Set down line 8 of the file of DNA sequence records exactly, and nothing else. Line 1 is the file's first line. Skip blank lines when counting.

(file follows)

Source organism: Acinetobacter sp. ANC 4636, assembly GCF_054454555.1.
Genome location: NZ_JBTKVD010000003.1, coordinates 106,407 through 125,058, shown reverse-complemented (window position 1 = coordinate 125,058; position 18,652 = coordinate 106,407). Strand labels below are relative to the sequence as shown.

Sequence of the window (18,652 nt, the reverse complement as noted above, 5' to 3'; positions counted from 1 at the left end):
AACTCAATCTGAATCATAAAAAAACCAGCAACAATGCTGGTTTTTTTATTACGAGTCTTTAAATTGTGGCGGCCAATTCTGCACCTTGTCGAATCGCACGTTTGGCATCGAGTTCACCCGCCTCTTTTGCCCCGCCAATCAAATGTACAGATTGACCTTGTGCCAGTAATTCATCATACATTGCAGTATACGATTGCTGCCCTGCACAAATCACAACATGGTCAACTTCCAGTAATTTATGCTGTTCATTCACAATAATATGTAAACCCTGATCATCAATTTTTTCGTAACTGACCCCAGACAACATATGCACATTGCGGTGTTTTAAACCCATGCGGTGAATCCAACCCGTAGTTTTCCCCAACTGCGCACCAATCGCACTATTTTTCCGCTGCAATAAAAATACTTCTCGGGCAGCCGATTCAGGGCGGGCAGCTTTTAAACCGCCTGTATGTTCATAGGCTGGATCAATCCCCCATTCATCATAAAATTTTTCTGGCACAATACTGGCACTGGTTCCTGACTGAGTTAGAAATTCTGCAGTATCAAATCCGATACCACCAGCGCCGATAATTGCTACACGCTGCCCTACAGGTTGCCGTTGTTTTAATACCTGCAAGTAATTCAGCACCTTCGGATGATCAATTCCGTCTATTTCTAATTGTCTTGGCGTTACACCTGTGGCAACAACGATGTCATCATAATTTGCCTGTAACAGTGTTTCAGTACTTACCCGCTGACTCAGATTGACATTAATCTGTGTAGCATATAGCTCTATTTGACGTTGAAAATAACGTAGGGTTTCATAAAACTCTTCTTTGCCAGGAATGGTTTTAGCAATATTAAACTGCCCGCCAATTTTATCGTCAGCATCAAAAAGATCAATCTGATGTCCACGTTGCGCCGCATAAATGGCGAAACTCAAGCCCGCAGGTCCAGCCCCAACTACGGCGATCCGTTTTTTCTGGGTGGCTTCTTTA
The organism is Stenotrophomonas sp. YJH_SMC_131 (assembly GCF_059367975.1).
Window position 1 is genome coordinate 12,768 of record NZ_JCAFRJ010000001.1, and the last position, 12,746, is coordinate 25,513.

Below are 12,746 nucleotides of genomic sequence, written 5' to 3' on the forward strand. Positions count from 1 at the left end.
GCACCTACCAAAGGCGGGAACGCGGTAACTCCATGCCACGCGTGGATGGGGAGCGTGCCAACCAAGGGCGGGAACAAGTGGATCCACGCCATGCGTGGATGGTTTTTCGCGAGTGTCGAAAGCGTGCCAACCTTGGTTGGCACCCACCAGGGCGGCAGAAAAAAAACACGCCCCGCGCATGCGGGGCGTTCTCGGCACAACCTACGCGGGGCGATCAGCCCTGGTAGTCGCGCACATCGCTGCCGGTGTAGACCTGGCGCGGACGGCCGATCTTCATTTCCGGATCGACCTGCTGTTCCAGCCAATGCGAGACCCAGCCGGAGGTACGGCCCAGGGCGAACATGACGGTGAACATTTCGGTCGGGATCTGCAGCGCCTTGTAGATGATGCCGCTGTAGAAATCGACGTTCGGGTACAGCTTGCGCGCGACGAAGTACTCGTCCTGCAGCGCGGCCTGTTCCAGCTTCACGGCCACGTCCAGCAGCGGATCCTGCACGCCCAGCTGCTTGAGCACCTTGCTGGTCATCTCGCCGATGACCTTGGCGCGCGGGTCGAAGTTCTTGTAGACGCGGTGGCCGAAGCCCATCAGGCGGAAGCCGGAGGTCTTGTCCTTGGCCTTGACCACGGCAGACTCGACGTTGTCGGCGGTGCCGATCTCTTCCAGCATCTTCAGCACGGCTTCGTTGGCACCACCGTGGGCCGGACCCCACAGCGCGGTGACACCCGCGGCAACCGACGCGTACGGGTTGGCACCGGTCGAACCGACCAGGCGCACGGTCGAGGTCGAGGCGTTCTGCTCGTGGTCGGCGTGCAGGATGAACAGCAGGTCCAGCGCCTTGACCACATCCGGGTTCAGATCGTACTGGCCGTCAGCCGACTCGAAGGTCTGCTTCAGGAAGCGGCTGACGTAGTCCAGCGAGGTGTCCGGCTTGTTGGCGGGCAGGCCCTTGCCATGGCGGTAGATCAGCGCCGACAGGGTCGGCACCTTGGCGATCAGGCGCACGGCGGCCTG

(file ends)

GCACCTACCAAAGGCGGGAACGCGGTAACTCCATGCCACGCGTGGATGGGGAGCGTGCCAACCAAGGGCGGGAACAAGTGGATCCACGCCATGCGTGGATGGTTTTTCGCGAGTGTCGAAAGCGTGCCAACCTTGGTTGGCACCCACCAGGGCGGCAGAAAAAAAACACGCCCCGCGCATGCGGGGCGTTCTCGGCACAACCTACGCGGGGCGATCAGCCCTGGTAGTCGCGCACATCGCTGCCGGTGTAGACCTGGCGCGGACGGCCGATCTTCATTTCCGGATCGACCTGCTGTTCCAGCCAATGCGAGACCCAGCCGGAGGTACGGCCCAGGGCGAACATGACGGTGAACATTTCGGTCGGGATCTGCAGCGCCTTGTAGATGATGCCGCTGTAGAAATCGACGTTCGGGTACAGCTTGCGCGCGACGAAGTACTCGTCCTGCAGCGCGGCCTGTTCCAGCTTCACGGCCACGTCCAGCAGCGGATCCTGCACGCCCAGCTGCTTGAGCACCTTGCTGGTCATCTCGCCGATGACCTTGGCGCGCGGGTCGAAGTTCTTGTAGACGCGGTGGCCGAAGCCCATCAGGCGGAAGCCGGAGGTCTTGTCCTTGGCCTTGACCACGGCAGACTCGACGTTGTCGGCGGTGCCGATCTCTTCCAGCATCTTCAGCACGGCTTCGTTGGCACCACCGTGGGCCGGACCCCACAGCGCGGTGACACCCGCGGCAACCGACGCGTACGGGTTGGCACCGGTCGAACCGACCAGGCGCACGGTCGAGGTCGAGGCGTTCTGCTCGTGGTCGGCGTGCAGGATGAACAGCAGGTCCAGCGCCTTGACCACATCCGGGTTCAGATCGTACTGGCCGTCAGCCGACTCGAAGGTCTGCTTCAGGAAGCGGCTGACGTAGTCCAGCGAGGTGTCCGGCTTGTTGGCGGGCAGGCCCTTGCCATGGCGGTAGATCAGCGCCGACAGGGTCGGCACCTTGGCGATCAGGCGCACGGCGGCCTG